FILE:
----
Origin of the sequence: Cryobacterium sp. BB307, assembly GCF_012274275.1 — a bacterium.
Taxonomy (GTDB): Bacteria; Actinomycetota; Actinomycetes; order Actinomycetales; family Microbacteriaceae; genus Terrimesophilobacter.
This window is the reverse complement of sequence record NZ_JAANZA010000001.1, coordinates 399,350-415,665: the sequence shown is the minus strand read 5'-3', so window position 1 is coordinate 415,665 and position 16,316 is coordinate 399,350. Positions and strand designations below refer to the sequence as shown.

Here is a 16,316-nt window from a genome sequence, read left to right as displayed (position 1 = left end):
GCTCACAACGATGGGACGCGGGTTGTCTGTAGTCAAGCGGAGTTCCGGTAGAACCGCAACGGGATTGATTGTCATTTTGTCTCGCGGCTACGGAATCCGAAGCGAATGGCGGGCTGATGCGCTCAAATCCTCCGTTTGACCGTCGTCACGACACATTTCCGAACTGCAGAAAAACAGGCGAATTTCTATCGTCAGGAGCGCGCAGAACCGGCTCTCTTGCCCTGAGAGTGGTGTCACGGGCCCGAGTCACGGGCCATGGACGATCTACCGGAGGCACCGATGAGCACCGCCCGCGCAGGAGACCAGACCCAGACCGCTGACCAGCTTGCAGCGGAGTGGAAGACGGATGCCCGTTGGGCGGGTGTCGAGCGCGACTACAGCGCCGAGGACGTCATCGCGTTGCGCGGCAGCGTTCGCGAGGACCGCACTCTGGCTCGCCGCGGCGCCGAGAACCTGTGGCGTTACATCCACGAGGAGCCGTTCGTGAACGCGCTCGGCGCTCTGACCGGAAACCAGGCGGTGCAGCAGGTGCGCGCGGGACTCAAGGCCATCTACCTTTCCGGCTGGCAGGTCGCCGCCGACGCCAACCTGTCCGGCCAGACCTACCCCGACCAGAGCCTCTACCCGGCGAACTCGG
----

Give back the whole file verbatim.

Origin of the sequence: Cryobacterium sp. BB307, assembly GCF_012274275.1 — a bacterium.
Taxonomy (GTDB): Bacteria; Actinomycetota; Actinomycetes; order Actinomycetales; family Microbacteriaceae; genus Terrimesophilobacter.
This window is the reverse complement of sequence record NZ_JAANZA010000001.1, coordinates 399,350-415,665: the sequence shown is the minus strand read 5'-3', so window position 1 is coordinate 415,665 and position 16,316 is coordinate 399,350. Positions and strand designations below refer to the sequence as shown.

Here is a 16,316-nt window from a genome sequence, read left to right as displayed (position 1 = left end):
GCTCACAACGATGGGACGCGGGTTGTCTGTAGTCAAGCGGAGTTCCGGTAGAACCGCAACGGGATTGATTGTCATTTTGTCTCGCGGCTACGGAATCCGAAGCGAATGGCGGGCTGATGCGCTCAAATCCTCCGTTTGACCGTCGTCACGACACATTTCCGAACTGCAGAAAAACAGGCGAATTTCTATCGTCAGGAGCGCGCAGAACCGGCTCTCTTGCCCTGAGAGTGGTGTCACGGGCCCGAGTCACGGGCCATGGACGATCTACCGGAGGCACCGATGAGCACCGCCCGCGCAGGAGACCAGACCCAGACCGCTGACCAGCTTGCAGCGGAGTGGAAGACGGATGCCCGTTGGGCGGGTGTCGAGCGCGACTACAGCGCCGAGGACGTCATCGCGTTGCGCGGCAGCGTTCGCGAGGACCGCACTCTGGCTCGCCGCGGCGCCGAGAACCTGTGGCGTTACATCCACGAGGAGCCGTTCGTGAACGCGCTCGGCGCTCTGACCGGAAACCAGGCGGTGCAGCAGGTGCGCGCGGGACTCAAGGCCATCTACCTTTCCGGCTGGCAGGTCGCCGCCGACGCCAACCTGTCCGGCCAGACCTACCCCGACCAGAGCCTCTACCCGGCGAACTCGG